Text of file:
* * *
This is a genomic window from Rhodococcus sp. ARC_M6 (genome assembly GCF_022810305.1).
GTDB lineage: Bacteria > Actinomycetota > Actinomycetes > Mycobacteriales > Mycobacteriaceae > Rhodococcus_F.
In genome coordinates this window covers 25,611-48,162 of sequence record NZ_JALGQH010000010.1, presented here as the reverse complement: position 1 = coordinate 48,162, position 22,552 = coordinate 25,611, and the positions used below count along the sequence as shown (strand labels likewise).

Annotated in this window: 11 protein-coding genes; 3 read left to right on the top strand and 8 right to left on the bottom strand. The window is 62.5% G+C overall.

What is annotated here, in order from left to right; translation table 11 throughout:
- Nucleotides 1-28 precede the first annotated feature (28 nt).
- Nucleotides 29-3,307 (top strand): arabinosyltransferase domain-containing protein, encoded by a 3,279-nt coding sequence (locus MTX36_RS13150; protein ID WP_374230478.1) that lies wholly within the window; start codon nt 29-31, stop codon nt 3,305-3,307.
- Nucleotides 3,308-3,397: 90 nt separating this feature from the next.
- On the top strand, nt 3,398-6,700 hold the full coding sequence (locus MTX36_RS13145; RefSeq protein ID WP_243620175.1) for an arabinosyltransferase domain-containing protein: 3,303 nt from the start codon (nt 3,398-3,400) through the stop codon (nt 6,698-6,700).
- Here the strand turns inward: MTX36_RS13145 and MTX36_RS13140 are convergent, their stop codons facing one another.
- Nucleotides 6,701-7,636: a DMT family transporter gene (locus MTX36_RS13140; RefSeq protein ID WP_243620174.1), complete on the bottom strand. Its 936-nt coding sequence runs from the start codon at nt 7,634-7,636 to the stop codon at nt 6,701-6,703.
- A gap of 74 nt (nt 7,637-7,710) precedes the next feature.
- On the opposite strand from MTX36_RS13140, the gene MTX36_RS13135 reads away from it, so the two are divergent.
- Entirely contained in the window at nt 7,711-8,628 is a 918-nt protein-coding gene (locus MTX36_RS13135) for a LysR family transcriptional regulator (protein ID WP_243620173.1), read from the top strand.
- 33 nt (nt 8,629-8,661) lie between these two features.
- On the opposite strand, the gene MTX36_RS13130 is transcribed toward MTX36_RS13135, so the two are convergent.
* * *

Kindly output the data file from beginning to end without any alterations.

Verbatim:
This is a genomic window from Rhodococcus sp. ARC_M6 (genome assembly GCF_022810305.1).
GTDB lineage: Bacteria > Actinomycetota > Actinomycetes > Mycobacteriales > Mycobacteriaceae > Rhodococcus_F.
In genome coordinates this window covers 25,611-48,162 of sequence record NZ_JALGQH010000010.1, presented here as the reverse complement: position 1 = coordinate 48,162, position 22,552 = coordinate 25,611, and the positions used below count along the sequence as shown (strand labels likewise).

Annotated in this window: 11 protein-coding genes; 3 read left to right on the top strand and 8 right to left on the bottom strand. The window is 62.5% G+C overall.

What is annotated here, in order from left to right; translation table 11 throughout:
- Nucleotides 1-28 precede the first annotated feature (28 nt).
- Nucleotides 29-3,307 (top strand): arabinosyltransferase domain-containing protein, encoded by a 3,279-nt coding sequence (locus MTX36_RS13150; protein ID WP_374230478.1) that lies wholly within the window; start codon nt 29-31, stop codon nt 3,305-3,307.
- Nucleotides 3,308-3,397: 90 nt separating this feature from the next.
- On the top strand, nt 3,398-6,700 hold the full coding sequence (locus MTX36_RS13145; RefSeq protein ID WP_243620175.1) for an arabinosyltransferase domain-containing protein: 3,303 nt from the start codon (nt 3,398-3,400) through the stop codon (nt 6,698-6,700).
- Here the strand turns inward: MTX36_RS13145 and MTX36_RS13140 are convergent, their stop codons facing one another.
- Nucleotides 6,701-7,636: a DMT family transporter gene (locus MTX36_RS13140; RefSeq protein ID WP_243620174.1), complete on the bottom strand. Its 936-nt coding sequence runs from the start codon at nt 7,634-7,636 to the stop codon at nt 6,701-6,703.
- A gap of 74 nt (nt 7,637-7,710) precedes the next feature.
- On the opposite strand from MTX36_RS13140, the gene MTX36_RS13135 reads away from it, so the two are divergent.
- Entirely contained in the window at nt 7,711-8,628 is a 918-nt protein-coding gene (locus MTX36_RS13135) for a LysR family transcriptional regulator (protein ID WP_243620173.1), read from the top strand.
- 33 nt (nt 8,629-8,661) lie between these two features.
- On the opposite strand, the gene MTX36_RS13130 is transcribed toward MTX36_RS13135, so the two are convergent.